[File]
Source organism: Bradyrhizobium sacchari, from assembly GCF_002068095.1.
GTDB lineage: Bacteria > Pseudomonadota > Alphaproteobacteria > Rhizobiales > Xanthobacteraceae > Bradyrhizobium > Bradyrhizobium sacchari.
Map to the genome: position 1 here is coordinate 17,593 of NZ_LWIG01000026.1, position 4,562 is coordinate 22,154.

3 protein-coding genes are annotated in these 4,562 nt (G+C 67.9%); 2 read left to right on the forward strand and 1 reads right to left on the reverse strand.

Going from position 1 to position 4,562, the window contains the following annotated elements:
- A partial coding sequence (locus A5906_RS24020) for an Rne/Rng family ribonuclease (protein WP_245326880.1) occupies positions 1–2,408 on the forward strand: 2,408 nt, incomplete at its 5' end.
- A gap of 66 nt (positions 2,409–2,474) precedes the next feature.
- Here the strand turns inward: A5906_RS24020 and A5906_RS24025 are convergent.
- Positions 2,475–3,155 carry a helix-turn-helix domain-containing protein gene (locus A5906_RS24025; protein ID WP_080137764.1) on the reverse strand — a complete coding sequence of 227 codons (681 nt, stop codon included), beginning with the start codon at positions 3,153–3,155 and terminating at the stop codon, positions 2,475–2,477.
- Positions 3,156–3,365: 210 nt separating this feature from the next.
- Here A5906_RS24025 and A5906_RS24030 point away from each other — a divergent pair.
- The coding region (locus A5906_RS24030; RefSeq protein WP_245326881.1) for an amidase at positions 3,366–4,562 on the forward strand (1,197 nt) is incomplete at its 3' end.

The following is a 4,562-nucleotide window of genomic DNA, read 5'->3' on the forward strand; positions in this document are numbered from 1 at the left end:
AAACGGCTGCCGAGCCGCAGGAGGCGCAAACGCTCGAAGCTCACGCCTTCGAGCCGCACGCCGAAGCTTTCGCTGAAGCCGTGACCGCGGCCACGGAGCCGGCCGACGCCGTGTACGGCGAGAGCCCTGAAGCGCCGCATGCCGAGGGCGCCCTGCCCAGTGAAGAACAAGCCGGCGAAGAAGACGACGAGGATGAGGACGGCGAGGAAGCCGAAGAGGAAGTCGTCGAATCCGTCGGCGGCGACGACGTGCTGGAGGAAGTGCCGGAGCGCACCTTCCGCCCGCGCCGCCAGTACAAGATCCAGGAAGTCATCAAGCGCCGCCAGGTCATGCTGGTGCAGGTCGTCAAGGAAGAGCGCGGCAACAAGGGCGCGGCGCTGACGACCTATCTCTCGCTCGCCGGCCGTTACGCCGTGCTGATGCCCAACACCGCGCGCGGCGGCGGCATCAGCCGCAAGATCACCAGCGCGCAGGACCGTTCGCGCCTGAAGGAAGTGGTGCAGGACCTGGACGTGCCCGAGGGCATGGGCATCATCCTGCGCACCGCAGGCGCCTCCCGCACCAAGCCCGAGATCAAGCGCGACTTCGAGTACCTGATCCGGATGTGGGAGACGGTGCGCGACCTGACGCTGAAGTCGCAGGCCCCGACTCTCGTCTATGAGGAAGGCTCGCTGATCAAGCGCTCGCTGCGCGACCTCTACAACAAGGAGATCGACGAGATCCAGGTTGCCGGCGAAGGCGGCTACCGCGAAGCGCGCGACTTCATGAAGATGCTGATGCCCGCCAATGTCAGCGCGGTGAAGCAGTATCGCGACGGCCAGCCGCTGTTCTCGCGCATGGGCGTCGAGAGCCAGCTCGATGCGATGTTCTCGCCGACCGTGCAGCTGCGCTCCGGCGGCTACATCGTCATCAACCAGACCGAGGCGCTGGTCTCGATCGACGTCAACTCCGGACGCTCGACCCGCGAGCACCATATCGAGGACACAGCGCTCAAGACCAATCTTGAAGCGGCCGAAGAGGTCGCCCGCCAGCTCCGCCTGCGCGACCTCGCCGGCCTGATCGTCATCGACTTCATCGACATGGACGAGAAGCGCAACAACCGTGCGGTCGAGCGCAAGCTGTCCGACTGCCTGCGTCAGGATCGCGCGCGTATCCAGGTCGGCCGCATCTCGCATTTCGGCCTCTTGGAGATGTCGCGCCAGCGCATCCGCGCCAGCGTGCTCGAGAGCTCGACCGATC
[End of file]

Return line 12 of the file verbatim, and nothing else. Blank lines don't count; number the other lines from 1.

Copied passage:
- The coding region (locus A5906_RS24030; RefSeq protein WP_245326881.1) for an amidase at positions 3,366–4,562 on the forward strand (1,197 nt) is incomplete at its 3' end.